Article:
The whole and its parts

The whole & its parts

They want a better UI

Tim’s team had given him a list of suggestions and ideas describing how the software should evolve. But he was struck by the way they had all chosen different ways to answer his questions. And he was lost in how to organize his thoughts with the feedback they had given him.

He had assumed, that he could ask questions, take the answers and get to work.

He indeed had to get to work, but not as planned. He had started by categorizing the input but that hadn’t allowed him to come to any satisfying conclusion. He was stuck with statements like “a better UI”. He realized that this didn’t allow him to know what was meant or needed.

Which was the best insight he could have. It allowed him to change his approach to the data received.

While it didn’t provide the answers he had hoped for it helped him see relevant questions. He could list all the unknowns and send them back to his team asking them for further precision.

But precision in this case doesn’t mean details. It meant to ask them for example “what a better UI should achieve for them?”

The evolution planed was a major leap and as they still were in the early stage of the project his task was to ask questions allowing him to define the strategy. Which meant to seek an understanding of the existing priorities and major achievements the different stakeholders were looking for.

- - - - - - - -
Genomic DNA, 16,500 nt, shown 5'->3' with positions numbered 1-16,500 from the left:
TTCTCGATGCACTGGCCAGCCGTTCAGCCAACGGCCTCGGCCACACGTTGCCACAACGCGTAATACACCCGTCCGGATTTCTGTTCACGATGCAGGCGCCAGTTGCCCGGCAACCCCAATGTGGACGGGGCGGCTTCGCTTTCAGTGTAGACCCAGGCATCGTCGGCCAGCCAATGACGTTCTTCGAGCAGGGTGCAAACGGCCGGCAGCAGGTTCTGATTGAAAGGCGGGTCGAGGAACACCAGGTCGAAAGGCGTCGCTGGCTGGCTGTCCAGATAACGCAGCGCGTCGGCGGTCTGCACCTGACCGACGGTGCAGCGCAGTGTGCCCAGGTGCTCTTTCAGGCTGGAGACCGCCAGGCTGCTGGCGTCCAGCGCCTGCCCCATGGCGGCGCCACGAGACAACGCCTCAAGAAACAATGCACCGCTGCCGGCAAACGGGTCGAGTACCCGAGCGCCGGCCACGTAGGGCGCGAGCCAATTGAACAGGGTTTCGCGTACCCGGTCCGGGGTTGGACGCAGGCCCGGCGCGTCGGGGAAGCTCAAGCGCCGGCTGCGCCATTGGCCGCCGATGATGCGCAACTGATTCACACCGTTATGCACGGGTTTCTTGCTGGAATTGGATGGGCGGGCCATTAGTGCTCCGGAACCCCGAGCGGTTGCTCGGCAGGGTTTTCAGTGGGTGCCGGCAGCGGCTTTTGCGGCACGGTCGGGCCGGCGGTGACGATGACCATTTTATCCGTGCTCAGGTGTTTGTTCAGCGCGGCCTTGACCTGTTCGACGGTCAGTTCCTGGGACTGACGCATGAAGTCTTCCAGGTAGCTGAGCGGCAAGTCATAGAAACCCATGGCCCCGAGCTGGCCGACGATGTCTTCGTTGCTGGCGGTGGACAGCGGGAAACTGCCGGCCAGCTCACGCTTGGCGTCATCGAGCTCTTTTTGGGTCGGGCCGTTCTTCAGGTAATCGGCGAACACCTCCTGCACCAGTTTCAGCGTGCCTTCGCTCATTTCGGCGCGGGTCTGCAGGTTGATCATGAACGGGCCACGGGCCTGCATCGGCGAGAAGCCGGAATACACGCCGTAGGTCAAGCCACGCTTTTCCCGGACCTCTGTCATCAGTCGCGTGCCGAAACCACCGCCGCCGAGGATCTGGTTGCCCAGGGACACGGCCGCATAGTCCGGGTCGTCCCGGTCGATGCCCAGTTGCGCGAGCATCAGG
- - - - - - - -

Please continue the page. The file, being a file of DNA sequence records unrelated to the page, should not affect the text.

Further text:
He had to refine the process by iterating from general ideas to priorities and would reach details only much later in the process. Every iteration served to frame his task a bit better. But he also realized that his point of attention was to learn as much as possible about priorities and how they would serve the stakeholders. None of which would free him from defining the strategy himself, that is to choose the most relevant priorities and how they would be served.


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